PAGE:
Girls from across the UK carried out tasks such as felling, measuring logs, loading timber onto trucks and driving vehicles. Long days were combined with hard work and often severe weather. Modern day Lumberjill, Sarah Bell, 20, from Kirkbymoorside, a Works Supervisor with the Forestry Commission, is full of admiration:
“These days machines do a lot of the back-breaking work, but in the 1940s forestry was far more labour intensive. The only way to cut down a tree was to use a saw or axe - chainsaws still hadn’t been invented. The girls were made of tough stuff and it’s time their contribution was better known.”
One lady has already come forward to contribute her precious memories to the project. Edna Holland, 87, from Beverley, left home for the first time as a 17 year old from Doncaster and spent three years in the wilds of the North York Moors on a special lumberjills camp at Boltby, near Thirsk.
“It was very hard work, but we learnt such a lot. We started off by learning to fell a tree. Then we were taught how to measure different sized pit props. My goodness we got muscles everywhere, but it made us feel really good."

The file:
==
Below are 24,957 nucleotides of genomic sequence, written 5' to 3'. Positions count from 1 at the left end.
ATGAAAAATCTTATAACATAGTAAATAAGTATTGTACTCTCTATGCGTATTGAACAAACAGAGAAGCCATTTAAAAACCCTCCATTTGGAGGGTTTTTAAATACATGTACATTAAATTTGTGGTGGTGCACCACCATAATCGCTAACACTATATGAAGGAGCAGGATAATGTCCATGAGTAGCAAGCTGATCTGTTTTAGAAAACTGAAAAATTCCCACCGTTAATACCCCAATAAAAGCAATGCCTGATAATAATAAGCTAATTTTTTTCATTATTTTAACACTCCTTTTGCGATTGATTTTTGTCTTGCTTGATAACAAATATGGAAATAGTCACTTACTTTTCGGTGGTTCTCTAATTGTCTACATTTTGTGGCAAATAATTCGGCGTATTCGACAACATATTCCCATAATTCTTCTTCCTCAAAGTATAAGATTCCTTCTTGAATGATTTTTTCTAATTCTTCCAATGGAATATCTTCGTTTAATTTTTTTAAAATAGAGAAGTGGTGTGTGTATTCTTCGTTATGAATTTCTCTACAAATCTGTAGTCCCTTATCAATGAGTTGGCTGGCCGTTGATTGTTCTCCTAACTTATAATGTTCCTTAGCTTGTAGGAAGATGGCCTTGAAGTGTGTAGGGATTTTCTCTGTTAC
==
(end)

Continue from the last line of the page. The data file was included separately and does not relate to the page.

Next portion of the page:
Pam Warhurst, Chair of Forestry Commission England, added:
“The great efforts of our Lumberjills must be one of the last unrecognised stories of the Second World War. We forget how vital timber was to the war effort and yet so little is known about the women who kept the nation's forestry working. I am extremely grateful to projects like this which are striving to gather information before it slips from our collective memory.”
|Edna Holland, a former lumberjill from Beverley, in Dalby Forest|
“North Yorkshire’s forests were an important source of timber. We know that Lumberjills served here until the end of the war as we have vintage photographs. But there are many stories waiting to be discovered. These memories will help us write another chapter in the history of our woods. ”
If you or a member of your family served in local Forestry Commission woods during the last war please contact Petra Young on 01751 472771 or email firstname.lastname@example.org
Modern day lumberjills - Corrine McMinnis and Sarah Bell from the Forestry Commission
use a WWII cross saw to cut a log. Credit Tony Bartholomew.